Use Terminal to Speed up Mountain Lion

11/19/2012 11:39:04 AM

Make your Mac go taster, with a little help from Terminal.

If you’ve tried everything else and still want to make your Mac run faster, roll up your sleeves, crack your knuckles and prepare to take on a challenge. The Terminal is your direct portal to OS X’s kernel. There are no menus or tick Poxes to negotiate here. We’re back to old-school computing, setting up configuration options at the command prompt. Scary? not really.

Description: Description: Description: Use Terminal to speed up Mountain Lion
Use Terminal to speed up Mountain Lion

In many cases, you can access features you won’t find anywhere else in the system. In others, it’s faster to tap out a quick command than negotiate your way through obscure control panels, menus and dialogue boxes.

If you’ve never used the Terminal before, you’ll find it in the Utilities folder in Applications. It’s easier still to find in Launchpad, in the Utilities group. Once you open it, you’ll be faced with a blinking cursor, a blank window and a lot of possibilities. To cut-and-paste these commands, see

Warning: These commands are pretty straightforward, but we always recommend you back up your Mac before delving into Terminal.

1.    Turn off the Dashboard

Description: Description: Description: Turn off the Dashboard
Turn off the Dashboard

You can turn off Dashboard widgets so they don’t use CPU cycles even when they’re not active. Type the command:

-defaults write mcx-disabled

-boolean YES

-killall Dock

2.    Bring it back

Description: Description: Description: Bring it back
Bring it back

If you find that you’re really missing your widgets, use the command:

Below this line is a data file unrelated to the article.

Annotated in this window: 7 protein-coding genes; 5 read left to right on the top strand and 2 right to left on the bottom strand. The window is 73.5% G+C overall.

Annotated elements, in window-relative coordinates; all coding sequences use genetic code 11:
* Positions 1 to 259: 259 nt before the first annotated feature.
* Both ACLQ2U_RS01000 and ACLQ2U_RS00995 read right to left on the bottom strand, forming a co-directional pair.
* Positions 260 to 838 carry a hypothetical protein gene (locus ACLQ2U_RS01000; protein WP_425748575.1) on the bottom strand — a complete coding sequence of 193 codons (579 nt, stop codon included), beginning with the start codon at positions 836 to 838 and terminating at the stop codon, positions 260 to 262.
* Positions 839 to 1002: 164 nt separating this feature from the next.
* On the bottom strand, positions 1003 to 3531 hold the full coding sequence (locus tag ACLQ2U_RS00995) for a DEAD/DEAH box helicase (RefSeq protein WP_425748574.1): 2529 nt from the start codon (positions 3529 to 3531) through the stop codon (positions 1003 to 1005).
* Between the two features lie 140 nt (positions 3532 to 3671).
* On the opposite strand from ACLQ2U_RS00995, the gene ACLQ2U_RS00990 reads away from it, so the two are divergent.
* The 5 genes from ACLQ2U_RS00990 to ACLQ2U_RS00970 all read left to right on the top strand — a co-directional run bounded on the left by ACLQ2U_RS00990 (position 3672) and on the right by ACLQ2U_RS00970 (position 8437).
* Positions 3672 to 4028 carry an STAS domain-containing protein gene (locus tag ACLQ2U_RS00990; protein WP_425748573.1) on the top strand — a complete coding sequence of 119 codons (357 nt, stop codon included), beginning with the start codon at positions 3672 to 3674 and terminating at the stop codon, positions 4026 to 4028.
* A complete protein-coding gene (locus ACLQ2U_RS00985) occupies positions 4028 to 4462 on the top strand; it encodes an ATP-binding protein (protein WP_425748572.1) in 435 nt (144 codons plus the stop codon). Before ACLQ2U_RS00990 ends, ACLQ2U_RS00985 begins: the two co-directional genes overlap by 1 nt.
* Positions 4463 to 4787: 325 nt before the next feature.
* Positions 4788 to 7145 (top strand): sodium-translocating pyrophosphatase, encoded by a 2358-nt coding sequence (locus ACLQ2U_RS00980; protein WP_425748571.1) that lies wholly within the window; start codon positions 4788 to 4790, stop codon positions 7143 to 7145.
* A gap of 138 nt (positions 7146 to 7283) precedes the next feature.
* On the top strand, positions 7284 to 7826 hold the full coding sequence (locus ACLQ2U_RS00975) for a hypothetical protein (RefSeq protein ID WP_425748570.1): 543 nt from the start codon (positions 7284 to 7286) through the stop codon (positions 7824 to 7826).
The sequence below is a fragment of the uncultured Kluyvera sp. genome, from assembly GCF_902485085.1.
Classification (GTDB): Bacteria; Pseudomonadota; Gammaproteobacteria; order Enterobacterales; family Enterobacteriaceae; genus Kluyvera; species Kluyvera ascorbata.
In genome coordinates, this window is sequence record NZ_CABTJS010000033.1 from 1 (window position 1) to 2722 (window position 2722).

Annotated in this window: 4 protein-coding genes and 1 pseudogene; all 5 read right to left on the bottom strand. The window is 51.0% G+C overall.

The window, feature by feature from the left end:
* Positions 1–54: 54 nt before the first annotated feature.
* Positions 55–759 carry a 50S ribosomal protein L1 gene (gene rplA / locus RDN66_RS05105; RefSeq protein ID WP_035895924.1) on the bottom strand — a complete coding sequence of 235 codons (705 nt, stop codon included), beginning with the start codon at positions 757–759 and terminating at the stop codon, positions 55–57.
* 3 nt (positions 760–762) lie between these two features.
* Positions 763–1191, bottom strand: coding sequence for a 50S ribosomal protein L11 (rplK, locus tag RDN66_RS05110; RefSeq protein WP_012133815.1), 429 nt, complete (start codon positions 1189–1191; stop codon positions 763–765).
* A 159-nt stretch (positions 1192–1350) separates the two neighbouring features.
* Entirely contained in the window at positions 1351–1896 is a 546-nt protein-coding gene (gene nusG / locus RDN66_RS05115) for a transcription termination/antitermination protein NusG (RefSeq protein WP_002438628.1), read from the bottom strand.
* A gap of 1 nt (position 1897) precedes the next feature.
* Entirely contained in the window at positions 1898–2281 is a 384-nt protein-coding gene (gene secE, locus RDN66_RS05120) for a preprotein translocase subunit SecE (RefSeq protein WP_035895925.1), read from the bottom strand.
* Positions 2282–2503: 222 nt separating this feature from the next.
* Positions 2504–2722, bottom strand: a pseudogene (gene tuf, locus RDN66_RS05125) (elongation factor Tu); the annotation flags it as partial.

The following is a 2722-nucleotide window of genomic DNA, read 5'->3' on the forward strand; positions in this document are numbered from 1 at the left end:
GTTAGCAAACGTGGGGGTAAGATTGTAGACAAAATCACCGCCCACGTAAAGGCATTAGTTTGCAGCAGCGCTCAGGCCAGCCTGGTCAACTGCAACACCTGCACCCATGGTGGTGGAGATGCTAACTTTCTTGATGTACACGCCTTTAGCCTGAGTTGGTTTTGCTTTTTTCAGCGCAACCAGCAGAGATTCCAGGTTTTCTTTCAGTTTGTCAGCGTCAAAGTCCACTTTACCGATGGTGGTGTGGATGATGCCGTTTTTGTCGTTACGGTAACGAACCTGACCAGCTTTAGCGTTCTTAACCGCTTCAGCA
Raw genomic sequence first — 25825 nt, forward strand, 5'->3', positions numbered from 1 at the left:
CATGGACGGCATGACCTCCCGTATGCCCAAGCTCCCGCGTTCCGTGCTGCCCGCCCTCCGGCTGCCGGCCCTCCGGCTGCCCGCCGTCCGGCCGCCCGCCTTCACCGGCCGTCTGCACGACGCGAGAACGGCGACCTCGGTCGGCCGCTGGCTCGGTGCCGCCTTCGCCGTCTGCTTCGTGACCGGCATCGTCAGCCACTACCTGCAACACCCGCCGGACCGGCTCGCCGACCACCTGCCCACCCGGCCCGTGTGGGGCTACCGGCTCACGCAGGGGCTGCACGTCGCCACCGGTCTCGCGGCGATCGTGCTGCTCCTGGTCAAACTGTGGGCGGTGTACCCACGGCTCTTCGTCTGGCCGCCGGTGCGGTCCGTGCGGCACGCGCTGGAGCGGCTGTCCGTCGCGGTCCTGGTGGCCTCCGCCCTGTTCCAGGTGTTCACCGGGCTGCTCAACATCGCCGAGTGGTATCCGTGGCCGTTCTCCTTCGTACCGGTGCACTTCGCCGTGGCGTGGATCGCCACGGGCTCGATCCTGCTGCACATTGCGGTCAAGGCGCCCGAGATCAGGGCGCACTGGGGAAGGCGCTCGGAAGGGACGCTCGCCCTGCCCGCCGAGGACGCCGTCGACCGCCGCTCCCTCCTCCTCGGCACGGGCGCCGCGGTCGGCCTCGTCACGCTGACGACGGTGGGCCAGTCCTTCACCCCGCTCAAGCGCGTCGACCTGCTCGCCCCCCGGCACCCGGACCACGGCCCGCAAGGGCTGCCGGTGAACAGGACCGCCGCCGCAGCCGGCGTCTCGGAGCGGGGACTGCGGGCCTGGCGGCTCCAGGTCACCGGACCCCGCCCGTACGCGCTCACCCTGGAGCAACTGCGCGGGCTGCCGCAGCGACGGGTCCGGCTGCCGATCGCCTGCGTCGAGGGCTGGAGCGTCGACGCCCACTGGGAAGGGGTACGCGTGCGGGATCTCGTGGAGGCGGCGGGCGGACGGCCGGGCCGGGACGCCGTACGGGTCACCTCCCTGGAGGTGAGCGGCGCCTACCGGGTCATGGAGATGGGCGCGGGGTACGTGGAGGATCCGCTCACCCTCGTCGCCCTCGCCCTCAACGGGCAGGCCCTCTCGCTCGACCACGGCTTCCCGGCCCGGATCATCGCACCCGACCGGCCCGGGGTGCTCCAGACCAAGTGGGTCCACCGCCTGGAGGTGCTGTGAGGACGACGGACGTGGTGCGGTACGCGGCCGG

-defaults write mcx-disabled

-boolean NO

killall Dock

The ‘killall’ command at the end resets the Dock, by the way.

3.    2D Dock

Description: Description: Description: 2D Dock
2D Dock

To squeeze every Nanosecond of speed out of your Mac, you can revert to the old-style 2D Dock. Use the command:

-defaults write no-glass

-boolean YES

killall Dock

To reverse the process, replace ‘YES’ with 'NO’

4.    Disable automatic window animations

Description: Description: Description: Disable automatic window animations
Disable automatic window animations

It takes a fraction of a tick for windows to animate when you open and close them. A portion of a second you can claw back with:

defaults write NSGlobalDomain


-bool NO

Replace ‘NO’ with ‘YES’ will bring your animations back.

5.    Rebuild your Font Cache

Description: Description: D:\!Work\!60s\!Publish\01-06.11\HTML\Tech_Desktop_Use_Terminal_to_Speed_up_Mountain_Lion_files\image006.png
Rebuild your Font Cache

If you install and delete lots of different fonts, then your Font Cache can become corrupt and sluggish over time. You can clear and rebuild the Font Cache at start-up by issuing the following command:

atsutil databases -remove

Replace ‘-remove’ with ‘-removeUser’ to only clear the current user’s cache.

6.    Switch screenshot format

Description: Description: Description: Switch screenshot format
Switch screenshot format

If you use the shortcut keys to take screenshots (^-Shift-3) - the default file type is png. You can change it by entering: defaults write type jpg Your Mac also supports bmp, tif and gif - all you need to do is swap ‘jpg’ for one of those.

7.    Add ‘Quit Finder’

Description: Description: Description: Add ‘Quit Finder’
Add ‘Quit Finder’

Wouldn’t it be nice to be able to get out of system slowdown by rebooting the Finder? Enter this command at the Terminal: defaults write QuitMenuItem -bool YES kill all Finder

You can now simply choose ‘Quit Finder’ from the Finder menu.

8.    Plain emails

Description: Description: Description: Plain emails
Plain emails